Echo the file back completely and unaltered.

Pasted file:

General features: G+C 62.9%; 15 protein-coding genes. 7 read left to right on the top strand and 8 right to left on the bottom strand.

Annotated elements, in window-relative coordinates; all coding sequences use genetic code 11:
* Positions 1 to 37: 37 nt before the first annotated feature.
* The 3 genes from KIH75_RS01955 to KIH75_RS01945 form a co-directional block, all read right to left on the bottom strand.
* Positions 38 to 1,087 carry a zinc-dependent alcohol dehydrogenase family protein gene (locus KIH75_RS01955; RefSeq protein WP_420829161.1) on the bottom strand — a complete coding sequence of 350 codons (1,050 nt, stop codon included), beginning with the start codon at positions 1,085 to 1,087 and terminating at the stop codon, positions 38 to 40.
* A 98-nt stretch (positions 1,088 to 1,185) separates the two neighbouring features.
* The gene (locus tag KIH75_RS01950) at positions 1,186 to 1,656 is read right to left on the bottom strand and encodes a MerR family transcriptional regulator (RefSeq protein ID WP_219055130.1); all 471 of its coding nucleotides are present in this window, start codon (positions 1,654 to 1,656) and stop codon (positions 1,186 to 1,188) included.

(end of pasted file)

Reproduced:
General features: G+C 62.9%; 15 protein-coding genes. 7 read left to right on the top strand and 8 right to left on the bottom strand.

Annotated elements, in window-relative coordinates; all coding sequences use genetic code 11:
* Positions 1 to 37: 37 nt before the first annotated feature.
* The 3 genes from KIH75_RS01955 to KIH75_RS01945 form a co-directional block, all read right to left on the bottom strand.
* Positions 38 to 1,087 carry a zinc-dependent alcohol dehydrogenase family protein gene (locus KIH75_RS01955; RefSeq protein WP_420829161.1) on the bottom strand — a complete coding sequence of 350 codons (1,050 nt, stop codon included), beginning with the start codon at positions 1,085 to 1,087 and terminating at the stop codon, positions 38 to 40.
* A 98-nt stretch (positions 1,088 to 1,185) separates the two neighbouring features.
* The gene (locus tag KIH75_RS01950) at positions 1,186 to 1,656 is read right to left on the bottom strand and encodes a MerR family transcriptional regulator (RefSeq protein ID WP_219055130.1); all 471 of its coding nucleotides are present in this window, start codon (positions 1,654 to 1,656) and stop codon (positions 1,186 to 1,188) included.